Maribou (maribou) wrote in 50bookchallenge,

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Ultimate Thackery Tiffany Love; Read Kafka

Clara and Mr. Tiffany, by Susan Vreeland
This book was really charming in some ways - mostly when describing the various lampshades and other art objects - but this author just Did. Not. Manage. Narrative. Voice. In theory, the narrator was a woman living in turn-of-the-20th-century (+/- 20 years) New York. Way too often, she sounded like the heroine of one of my mom's British romance novels from the 1960s. The dialogue abounded in speech patterns and turns of phrase that were jarringly anachronistic. My grumpiness suggests to me that I care about language more than I do about plot and setting (which were solid). I found myself wanting to know lots more about Clara Driscoll and the Tiffany Women's Department, but eager to be done with this novel. (I've ordered the exhibition catalog Clara Driscoll and the Tiffany Girls via interlibrary loan.)

The Thackery T. Lambshead Cabinet of Curiosities, edited by Ann and Jeff VanderMeer (complimentary copy)
Now the authors of this book had pitch-perfect narrative tone. Brilliant, kaleidoscopic metafiction - catalogue entries mixed with short stories mixed with journal articles, and so on - all seasoned with lovely art. Exactly surreal enough. Rachel Swirsky's story was my most-favorite, and Mike Mignola's illustrations made me remember reading The Telltale Heart in seventh grade. Recommended if you like Wunderkammer, slipstream, and/or the creepy tingle of things that threaten to make sense.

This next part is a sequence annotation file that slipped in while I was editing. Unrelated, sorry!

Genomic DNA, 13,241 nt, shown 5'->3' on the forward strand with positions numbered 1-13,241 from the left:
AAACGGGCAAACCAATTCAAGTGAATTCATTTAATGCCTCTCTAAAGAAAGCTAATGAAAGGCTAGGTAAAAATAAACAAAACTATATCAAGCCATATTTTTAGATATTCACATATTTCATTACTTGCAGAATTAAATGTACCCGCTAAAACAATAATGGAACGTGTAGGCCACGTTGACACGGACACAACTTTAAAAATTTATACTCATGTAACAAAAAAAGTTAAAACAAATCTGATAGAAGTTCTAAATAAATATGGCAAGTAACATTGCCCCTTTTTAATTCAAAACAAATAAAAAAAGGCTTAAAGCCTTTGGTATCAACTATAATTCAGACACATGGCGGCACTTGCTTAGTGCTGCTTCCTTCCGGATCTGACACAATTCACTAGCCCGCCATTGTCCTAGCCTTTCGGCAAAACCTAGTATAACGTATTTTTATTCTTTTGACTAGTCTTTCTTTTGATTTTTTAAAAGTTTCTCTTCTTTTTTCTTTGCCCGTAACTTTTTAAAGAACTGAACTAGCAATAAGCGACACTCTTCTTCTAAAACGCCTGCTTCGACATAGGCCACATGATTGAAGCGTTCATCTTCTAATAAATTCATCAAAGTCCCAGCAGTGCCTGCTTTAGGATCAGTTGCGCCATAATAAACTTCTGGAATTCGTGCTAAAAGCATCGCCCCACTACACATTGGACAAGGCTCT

(122/200, 73/100)

Ultimate Spider-Man, volume 20: Ultimate Spider-Man and His Amazing Friends, by Brian Michael Bendis et al
Good times.
(123/200, 74/100)

Lego: A Love Story, by Jonathan Bender
This book was captivating. I caught myself sighing wistfully, laughing out loud, and even tearing up. Nothing makes me quite so happy as books about people who really love the thing they love to do.

Kafka Was the Rage, by Anatole Broyard
A window into the Village, circa 1950. Honest and fragmentary.

Why Read?, by Mark Edmundson
This book isn't about whether to read or not, it's about what the reasons behind an individual's reading should be. More than that, it's about how teachers should teach, and what great books are for. Parts of this book delighted me and parts irritated me and parts made me uncomfortable and and other parts yet just straight up made me think really hard. Candid and provocative.

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